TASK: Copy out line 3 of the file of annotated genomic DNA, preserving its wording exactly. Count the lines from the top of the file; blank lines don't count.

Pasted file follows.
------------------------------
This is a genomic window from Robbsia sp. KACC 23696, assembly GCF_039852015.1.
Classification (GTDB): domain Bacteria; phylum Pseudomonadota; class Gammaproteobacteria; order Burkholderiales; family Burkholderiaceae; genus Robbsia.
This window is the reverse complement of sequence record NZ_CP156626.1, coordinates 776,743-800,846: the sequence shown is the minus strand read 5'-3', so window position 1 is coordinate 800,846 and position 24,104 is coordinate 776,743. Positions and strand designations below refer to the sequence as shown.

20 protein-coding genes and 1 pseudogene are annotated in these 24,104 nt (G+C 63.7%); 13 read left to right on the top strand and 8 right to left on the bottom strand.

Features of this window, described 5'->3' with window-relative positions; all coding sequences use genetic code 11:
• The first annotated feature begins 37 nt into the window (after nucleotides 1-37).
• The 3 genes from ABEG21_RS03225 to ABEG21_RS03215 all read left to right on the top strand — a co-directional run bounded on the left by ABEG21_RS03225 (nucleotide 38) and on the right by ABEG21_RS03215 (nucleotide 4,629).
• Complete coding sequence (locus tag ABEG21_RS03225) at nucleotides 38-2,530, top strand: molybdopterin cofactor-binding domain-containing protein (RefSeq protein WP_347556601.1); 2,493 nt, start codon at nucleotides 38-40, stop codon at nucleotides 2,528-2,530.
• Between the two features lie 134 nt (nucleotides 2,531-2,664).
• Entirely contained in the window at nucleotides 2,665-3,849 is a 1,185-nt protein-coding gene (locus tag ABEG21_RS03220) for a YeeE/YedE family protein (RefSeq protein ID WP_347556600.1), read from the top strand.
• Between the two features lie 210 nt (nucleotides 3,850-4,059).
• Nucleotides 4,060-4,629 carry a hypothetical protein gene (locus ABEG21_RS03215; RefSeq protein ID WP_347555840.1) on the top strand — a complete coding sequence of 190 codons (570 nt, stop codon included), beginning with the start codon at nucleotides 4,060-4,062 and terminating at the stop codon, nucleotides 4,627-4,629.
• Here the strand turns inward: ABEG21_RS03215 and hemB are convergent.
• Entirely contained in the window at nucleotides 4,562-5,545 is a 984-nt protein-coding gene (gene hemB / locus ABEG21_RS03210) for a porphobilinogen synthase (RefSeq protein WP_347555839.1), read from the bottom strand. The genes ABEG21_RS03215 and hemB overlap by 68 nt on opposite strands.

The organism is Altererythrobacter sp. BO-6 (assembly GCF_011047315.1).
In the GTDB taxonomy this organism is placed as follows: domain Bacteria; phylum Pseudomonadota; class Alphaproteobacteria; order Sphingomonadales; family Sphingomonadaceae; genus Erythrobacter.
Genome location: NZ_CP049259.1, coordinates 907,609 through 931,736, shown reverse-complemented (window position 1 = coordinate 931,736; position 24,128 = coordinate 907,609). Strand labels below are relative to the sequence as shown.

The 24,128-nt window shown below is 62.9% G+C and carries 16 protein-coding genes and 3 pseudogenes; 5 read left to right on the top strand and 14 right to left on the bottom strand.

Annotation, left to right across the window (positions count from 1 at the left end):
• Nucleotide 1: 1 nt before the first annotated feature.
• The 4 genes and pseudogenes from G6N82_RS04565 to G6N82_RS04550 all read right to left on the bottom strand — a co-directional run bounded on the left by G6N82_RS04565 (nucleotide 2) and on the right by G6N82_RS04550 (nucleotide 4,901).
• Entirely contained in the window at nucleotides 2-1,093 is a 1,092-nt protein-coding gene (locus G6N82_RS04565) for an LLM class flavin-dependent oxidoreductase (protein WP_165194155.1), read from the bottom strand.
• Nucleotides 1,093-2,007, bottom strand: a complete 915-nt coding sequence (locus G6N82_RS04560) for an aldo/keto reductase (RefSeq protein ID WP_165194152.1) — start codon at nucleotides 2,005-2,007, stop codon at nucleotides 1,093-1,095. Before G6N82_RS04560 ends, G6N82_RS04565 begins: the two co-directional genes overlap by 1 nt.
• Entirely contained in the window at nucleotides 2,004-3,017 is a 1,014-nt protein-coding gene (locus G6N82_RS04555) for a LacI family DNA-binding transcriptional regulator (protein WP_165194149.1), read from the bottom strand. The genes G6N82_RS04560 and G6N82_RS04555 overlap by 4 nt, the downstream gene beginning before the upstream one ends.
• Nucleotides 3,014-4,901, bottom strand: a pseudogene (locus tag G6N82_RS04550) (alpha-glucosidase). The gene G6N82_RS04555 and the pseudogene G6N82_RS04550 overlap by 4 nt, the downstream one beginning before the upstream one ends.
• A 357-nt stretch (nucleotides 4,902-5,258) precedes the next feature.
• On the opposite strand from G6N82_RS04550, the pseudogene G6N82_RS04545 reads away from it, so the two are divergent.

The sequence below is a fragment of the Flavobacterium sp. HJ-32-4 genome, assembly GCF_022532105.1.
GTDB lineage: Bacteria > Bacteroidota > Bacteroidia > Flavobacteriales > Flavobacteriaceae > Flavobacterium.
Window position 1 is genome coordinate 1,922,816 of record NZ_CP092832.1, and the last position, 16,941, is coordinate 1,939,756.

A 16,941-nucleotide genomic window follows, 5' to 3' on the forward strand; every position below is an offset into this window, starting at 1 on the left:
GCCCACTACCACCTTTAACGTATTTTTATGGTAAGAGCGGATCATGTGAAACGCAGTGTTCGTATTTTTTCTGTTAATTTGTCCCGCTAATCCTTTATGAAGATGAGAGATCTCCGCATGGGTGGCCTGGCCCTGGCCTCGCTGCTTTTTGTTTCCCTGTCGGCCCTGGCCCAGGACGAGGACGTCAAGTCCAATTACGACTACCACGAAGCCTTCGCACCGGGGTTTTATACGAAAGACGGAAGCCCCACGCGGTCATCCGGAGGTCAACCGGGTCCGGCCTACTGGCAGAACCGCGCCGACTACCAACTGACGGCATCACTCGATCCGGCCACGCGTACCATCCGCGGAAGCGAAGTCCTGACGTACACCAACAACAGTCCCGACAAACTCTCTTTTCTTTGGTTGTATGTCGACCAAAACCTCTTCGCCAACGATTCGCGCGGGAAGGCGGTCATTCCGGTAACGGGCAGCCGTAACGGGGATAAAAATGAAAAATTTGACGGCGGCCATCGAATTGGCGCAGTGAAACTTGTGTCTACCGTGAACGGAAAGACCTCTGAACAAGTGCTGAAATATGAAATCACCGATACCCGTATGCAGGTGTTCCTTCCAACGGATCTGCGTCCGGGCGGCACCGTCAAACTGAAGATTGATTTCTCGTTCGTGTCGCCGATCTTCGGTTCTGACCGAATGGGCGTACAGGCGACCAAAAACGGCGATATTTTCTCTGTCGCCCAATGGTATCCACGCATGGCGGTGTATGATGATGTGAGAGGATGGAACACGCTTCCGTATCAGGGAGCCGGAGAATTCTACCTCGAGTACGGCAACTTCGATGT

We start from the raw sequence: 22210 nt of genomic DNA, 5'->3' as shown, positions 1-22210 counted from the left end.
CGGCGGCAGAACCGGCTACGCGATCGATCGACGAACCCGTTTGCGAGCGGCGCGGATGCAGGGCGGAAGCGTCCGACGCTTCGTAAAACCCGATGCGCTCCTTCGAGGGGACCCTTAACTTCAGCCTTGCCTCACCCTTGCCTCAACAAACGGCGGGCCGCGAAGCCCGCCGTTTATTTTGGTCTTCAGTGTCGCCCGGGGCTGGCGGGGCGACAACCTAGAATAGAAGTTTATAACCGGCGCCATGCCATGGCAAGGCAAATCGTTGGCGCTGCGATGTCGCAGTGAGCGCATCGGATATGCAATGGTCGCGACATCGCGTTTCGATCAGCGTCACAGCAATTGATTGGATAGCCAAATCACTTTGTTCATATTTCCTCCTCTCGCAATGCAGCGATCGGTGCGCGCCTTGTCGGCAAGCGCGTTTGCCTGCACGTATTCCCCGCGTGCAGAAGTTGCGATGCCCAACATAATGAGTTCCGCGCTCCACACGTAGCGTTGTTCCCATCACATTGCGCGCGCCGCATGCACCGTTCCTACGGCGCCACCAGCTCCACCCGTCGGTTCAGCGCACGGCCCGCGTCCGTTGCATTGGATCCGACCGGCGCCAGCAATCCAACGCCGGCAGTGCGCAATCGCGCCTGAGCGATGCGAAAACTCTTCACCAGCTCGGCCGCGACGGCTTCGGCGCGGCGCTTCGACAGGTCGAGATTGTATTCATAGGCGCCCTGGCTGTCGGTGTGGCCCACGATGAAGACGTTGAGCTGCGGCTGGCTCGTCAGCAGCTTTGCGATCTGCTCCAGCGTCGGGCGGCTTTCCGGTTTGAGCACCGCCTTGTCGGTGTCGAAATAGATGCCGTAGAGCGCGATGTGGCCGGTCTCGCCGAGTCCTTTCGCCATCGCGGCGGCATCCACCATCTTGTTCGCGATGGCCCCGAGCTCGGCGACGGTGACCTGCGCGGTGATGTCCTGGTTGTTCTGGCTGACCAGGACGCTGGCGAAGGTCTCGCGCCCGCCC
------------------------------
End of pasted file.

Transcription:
This window is the reverse complement of sequence record NZ_CP156626.1, coordinates 776,743-800,846: the sequence shown is the minus strand read 5'-3', so window position 1 is coordinate 800,846 and position 24,104 is coordinate 776,743. Positions and strand designations below refer to the sequence as shown.